James Piccoli stays another two years with ISN
Piccoli: “I owe my career to my family”
“The main reason that I race, is to make my parents proud”
“When I read in media ‘he progressed so fast’, I always have to laugh”
“When I first tried road racing, I was so bad”, James Piccoli remembers. “I finished last in every single race. Or crashed. For a long time, I was like: ‘I don’t want to do this’, so I quit racing and played hockey and golf. I kept riding though, and at twenty years old I started training for road racing again. Since then it has been full gas, till the most recent point that I extended with Israel Start-Up Nation for another two years.”
“When I read in media ‘he progressed so fast’, I always have to laugh. They have no idea”, the Canadian says. “It took me a whole while to figure out what racing was and to understand how it worked.”
Piccoli started riding bikes when he was twelve years old. “My dad got me into it and we just had fun, riding around town and exploring cafés. He was faster, I remember, especially on the flat, so I trained on the climbs.”
His dad, Gene Piccoli, was his biggest friend and rival during his childhood, and therefore Piccoli especially went out training when it was cold in winter times. “Because my dad would not join me on the rides as he would say: ‘It might rain later when we are riding’. I went out with the idea that if I trained hard today, I could maybe beat him tomorrow.
Stepping into the racing scene was hard though, for the 28-year-old. ‘G’ Boivin and Alexander Cataford know and mentioned before: the race in Saint Martin is one of those races in the Eastern-Canada cycling scene that will be remembered forever by the three, also by Piccoli.
“Oh yes”, Piccoli admits, “I’ve got the worst memories of that. It is a flat, square loop of 10 kilometers, in the middle of nowhere of the fields Quebec. I did it for the first time when I was twelve when I had no clue how to act in the peloton. I dropped from the peloton after the first corner, 300 meters in the race. My parents were there, and I still wonder how they felt about that, but they also knew that I had the work ethic and that I eventually would get the hang of it.”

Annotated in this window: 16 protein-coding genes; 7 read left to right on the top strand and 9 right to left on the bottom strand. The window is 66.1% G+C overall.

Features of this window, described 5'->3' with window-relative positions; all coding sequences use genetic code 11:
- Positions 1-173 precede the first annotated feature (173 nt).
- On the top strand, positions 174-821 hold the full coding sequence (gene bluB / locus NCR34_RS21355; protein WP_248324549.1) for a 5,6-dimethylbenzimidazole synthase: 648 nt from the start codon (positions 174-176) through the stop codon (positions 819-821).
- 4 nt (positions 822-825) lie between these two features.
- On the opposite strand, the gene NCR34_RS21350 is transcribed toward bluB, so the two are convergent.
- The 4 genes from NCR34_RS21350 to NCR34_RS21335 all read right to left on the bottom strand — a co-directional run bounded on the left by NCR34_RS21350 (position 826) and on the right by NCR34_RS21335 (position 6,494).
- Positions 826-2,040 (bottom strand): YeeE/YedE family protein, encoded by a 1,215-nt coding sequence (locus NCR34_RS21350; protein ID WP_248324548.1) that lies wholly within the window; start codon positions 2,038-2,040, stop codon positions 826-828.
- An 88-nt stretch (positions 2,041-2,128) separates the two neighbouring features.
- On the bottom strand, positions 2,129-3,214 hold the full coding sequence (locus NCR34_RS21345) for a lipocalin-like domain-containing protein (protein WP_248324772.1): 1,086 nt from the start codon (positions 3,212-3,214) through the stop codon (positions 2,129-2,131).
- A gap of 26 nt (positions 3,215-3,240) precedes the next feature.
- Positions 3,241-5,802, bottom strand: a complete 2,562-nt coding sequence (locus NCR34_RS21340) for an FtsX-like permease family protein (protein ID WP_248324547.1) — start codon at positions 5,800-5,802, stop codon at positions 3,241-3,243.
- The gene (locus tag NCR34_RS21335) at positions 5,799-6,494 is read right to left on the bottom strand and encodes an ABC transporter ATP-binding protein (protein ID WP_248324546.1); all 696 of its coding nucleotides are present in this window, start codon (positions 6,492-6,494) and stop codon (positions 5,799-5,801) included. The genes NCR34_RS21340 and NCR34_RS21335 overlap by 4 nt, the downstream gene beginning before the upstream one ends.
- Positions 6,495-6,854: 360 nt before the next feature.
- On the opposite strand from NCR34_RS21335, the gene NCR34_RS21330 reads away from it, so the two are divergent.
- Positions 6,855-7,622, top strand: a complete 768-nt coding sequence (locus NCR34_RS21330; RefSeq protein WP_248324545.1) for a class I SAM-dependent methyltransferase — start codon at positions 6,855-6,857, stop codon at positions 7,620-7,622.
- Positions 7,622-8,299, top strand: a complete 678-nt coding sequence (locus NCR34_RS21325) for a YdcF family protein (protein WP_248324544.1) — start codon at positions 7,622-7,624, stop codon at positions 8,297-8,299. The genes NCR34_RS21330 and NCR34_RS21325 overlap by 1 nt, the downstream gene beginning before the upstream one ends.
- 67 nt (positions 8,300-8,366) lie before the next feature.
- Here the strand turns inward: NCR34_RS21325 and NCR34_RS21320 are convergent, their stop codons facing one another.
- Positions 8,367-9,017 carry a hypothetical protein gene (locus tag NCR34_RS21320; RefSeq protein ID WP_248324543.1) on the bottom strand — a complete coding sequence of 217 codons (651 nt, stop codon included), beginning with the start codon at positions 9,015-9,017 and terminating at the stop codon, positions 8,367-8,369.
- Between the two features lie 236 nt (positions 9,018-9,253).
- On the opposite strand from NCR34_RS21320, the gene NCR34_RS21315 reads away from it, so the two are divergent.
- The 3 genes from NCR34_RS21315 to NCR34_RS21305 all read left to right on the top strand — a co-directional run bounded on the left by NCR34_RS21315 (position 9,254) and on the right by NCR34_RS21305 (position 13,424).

ISN’s pro manager Kjell Carlström agrees with Piccoli and says that in 2019 the world saw that James got the hang of it in the Tour of Utah, where he was able to compete for the victory. “He then presented a great attitude during the first few months this year where he took on-board the feedback when failing in some races and rose to a higher level towards the following goals. We are certain that James can continue to progress and really establish himself as a great support rider in Grand Tours or going for personal success in races on hilly and mountainous terrain.”
Being a member of a WorldTour-team proves that he did get the hang of racing by time, and he does hope that more and more Canadian cyclists will make the step to the highest ranks of racing. “During the corona crisis I was at home in Canada and I have never seen so many people riding bikes. There was bike traffic, shops were sold out and long waiting times at mechanics. I hope that competitive cycling grows as well.
Himself is happy that he could sign for two years, as it is his first time he extended a contract with a team for more than one single year.
“I have a number of goals with this team”, he mentions. “First is having fun and enjoying what I love most. Number two is to be a really good bike rider and with the company of the riders in this team I know that I can develop more, help them in races and eventually be able to do what they are able to do: winning the biggest races in the world.
“But third, and that is the main reason that I race, is to make my parents proud. My dad and my mom are my biggest fans, my dad is the biggest ISN-fan and is at least as happy with the extension than I am myself. My mom and dad are coming over everywhere to see me racing, all over the globe. They have seen the whole journey and I would not have been a cyclist without them. I owe my career, now another two years on WorldTour level with ISN, to them.
Video: Sjors Beukeboom, Photos: Refined Moment